Dice are too real for this game. Instead your progress around the board is determined by a plastic wheel, bordered by some kind of fake rock garden, which is presumably there to protect it from being rammed by players who have decided to take their cars off road.

In the interests of providing parental guidance, I explained to my niece and nephew that if the Game of Life was real, then every few turns somebody would sweep the board and all its contents onto the floor. You would have to crawl around looking for them, occasionally banging your head on the corner of the table. By the time you had put everything back the way it was, you would be 30 and all your hopes and dreams would have died.

In summary: Go fuck yourself MB Games.

Next: I review the Barbie Fashion City Board Game - a fun and entertaining game for all young Barbie fans, aged 5 and up!

Saturday, 17 August 2013

Spanish Jigsaw Puzzle

Spanish Jigsaw Puzzle

by Mark Sadler


Yesterday evening, in a moment of boredom, exacerbated by a lack of anything even remotely interesting on TV, I broke the cellophane on the jigsaw puzzle that has occupied the lower tier of our coffee table for the past two decades. If memory serves I won it in a raffle at a church fĂȘte in 1993. The photograph on the box depicts Queen Elizabeth II (dressed in a pale green woollen coat and hat) and her husband and Prince Philip, staring at some zebras in a paddock at Whipsnade Zoo.

As soon as I removed the lid, the reason why the puzzle had been donated to the church became clear: The jigsaw pieces were in Spanish. Neither me, nor my wife, speak more than a few words of the language and we found ourselves unable to fathom how they fitted together. A rudimentary translation, courtesy of google, enabled us to match a few of the edge pieces, however we quickly became frustrated with it and decided to go for a walk instead.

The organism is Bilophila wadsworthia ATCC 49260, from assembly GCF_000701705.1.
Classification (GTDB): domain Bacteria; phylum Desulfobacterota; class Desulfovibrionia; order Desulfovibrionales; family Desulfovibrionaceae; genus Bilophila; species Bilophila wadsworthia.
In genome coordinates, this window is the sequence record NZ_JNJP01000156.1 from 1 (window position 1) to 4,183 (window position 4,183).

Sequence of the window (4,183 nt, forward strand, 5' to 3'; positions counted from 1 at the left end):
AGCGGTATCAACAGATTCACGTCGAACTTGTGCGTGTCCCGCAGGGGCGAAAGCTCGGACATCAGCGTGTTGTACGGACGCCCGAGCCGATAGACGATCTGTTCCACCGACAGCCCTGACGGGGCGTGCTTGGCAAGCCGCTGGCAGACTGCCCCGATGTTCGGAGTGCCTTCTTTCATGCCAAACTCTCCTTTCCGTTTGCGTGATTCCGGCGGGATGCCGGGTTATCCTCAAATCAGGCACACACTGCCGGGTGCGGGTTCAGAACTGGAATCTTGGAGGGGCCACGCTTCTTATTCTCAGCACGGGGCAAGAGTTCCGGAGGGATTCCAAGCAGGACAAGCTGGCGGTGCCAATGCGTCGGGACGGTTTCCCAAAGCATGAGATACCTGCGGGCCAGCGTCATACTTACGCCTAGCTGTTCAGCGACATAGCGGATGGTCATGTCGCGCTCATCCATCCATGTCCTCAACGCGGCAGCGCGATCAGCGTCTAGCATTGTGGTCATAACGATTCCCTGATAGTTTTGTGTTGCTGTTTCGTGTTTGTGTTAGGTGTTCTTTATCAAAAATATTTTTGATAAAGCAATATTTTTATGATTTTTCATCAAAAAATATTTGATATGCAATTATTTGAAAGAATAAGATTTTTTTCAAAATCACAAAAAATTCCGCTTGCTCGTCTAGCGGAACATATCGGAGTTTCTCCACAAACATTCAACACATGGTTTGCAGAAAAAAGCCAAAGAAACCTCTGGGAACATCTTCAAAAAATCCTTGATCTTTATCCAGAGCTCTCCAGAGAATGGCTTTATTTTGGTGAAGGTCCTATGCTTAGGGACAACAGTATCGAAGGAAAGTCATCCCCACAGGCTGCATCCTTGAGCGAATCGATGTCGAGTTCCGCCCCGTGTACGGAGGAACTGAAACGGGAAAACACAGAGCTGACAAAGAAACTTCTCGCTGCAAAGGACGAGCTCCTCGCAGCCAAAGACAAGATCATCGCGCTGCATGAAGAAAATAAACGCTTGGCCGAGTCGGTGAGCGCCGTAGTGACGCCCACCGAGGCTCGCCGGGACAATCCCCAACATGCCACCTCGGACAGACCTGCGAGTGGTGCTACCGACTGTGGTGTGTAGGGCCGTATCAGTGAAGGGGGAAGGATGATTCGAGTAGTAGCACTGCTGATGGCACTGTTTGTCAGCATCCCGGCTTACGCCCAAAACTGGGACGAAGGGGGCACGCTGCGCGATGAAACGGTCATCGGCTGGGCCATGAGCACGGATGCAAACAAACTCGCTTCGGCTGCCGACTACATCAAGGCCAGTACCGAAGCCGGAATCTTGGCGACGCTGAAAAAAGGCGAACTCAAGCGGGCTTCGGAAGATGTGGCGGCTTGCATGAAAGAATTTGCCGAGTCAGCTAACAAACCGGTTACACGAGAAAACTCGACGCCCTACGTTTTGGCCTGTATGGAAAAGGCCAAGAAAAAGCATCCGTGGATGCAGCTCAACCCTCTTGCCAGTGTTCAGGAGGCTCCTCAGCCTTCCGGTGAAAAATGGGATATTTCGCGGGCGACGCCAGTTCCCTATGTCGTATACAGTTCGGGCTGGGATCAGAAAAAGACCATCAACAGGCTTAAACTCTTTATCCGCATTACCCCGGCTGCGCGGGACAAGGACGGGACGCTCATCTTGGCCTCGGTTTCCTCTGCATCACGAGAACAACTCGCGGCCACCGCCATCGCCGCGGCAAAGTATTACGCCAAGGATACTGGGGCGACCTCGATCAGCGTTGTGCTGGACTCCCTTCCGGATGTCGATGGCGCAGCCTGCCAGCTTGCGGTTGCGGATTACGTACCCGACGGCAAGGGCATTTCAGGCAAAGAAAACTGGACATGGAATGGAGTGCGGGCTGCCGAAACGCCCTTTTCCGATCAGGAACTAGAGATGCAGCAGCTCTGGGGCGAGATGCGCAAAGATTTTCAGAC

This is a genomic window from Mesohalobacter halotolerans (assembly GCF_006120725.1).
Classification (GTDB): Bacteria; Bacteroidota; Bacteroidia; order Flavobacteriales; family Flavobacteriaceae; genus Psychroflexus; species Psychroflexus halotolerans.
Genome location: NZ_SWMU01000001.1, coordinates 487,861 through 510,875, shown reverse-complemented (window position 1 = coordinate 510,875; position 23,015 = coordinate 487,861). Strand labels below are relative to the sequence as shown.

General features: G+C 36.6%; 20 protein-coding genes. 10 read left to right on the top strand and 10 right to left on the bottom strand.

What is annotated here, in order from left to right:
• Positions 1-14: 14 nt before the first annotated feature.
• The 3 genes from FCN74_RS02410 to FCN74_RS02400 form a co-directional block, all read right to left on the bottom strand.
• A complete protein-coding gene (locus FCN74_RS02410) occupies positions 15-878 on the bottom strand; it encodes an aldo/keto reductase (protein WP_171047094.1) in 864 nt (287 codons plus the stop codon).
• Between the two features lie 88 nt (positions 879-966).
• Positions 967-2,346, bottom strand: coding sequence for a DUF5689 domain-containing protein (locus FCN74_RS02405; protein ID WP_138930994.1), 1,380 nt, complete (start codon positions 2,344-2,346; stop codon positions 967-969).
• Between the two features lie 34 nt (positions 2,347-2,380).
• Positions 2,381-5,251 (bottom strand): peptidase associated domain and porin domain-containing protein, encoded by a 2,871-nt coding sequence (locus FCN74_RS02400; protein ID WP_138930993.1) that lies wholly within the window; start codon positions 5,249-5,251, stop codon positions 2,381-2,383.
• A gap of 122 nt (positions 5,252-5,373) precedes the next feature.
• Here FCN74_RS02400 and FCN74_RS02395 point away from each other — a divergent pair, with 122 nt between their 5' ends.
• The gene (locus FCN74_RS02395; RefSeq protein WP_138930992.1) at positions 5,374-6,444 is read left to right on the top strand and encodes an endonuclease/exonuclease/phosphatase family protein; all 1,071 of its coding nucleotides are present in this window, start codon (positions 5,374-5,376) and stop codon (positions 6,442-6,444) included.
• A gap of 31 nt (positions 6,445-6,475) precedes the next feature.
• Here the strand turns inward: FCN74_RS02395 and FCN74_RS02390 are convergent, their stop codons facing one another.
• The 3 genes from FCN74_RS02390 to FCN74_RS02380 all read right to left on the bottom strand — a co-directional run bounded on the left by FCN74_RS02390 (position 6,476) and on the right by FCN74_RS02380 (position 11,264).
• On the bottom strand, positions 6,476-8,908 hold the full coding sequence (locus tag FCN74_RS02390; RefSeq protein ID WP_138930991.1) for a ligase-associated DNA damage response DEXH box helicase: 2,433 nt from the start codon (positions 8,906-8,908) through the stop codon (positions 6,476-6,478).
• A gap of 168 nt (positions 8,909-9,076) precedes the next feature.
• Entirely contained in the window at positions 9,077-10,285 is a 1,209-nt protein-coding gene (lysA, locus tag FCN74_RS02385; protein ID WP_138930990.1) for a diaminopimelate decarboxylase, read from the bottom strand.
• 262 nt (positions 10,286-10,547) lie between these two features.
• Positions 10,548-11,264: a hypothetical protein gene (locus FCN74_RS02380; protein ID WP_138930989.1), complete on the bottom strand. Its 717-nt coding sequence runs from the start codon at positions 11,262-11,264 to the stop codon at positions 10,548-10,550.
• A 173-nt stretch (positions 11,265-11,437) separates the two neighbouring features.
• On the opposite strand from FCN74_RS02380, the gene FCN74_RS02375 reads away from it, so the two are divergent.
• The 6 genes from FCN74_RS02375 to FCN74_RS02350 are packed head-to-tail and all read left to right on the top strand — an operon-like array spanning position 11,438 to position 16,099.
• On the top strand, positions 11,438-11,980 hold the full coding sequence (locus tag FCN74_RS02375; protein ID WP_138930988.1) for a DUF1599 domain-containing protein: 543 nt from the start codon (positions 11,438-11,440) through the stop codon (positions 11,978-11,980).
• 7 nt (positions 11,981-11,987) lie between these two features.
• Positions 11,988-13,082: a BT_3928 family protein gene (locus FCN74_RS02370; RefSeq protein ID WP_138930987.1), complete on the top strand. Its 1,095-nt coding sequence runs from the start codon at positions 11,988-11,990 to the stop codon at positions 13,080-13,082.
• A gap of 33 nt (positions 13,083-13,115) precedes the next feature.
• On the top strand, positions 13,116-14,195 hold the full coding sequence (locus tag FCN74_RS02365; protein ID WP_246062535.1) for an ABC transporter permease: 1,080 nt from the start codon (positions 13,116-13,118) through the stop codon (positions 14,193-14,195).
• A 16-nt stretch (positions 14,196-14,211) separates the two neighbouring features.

Before we went to bed that night I swept the puzzle pieces back into the box. When I go for my doctors appointment on Wednesday, I will drop it off at the charity shop near the surgery.

This morning my friend Roger dropped round while we were having coffee. He mentioned a former work colleague who orders Swedish jigsaws over the internet. Apparently the pieces make very good fishing lures.

Friday, 2 August 2013

Tonight, I will fight a Giant Owl!



Tonight I will make myself available to fight, bare-handed, against a giant owl, should there one be available.

1. The window for the fight will be between 9pm and 11pm. If no owl challenger has emerged by 10:30pm, I will open myself up to challenges from members of the audience who have come dressed as owls.

2. Any giant owl wishing to challenge me must be no less than eight cubits in height. If you are wondering why giant owls are measured using the same biblical scale that was employed during the construction of Noah's Ark, then you clearly know nothing about the sport of Giant Owl Fighting.

3. Although, technically, I will be fighting bare-handed, I will be wearing my owl fighting gloves.

4. If a fight is still in progress at 11:00pm, it will be declared a draw.

5. The fight is for display purposes only. The outcome will have no effect upon my standing in either the UK Giant Owl Fighting league, or on The International Over-35's Circuit.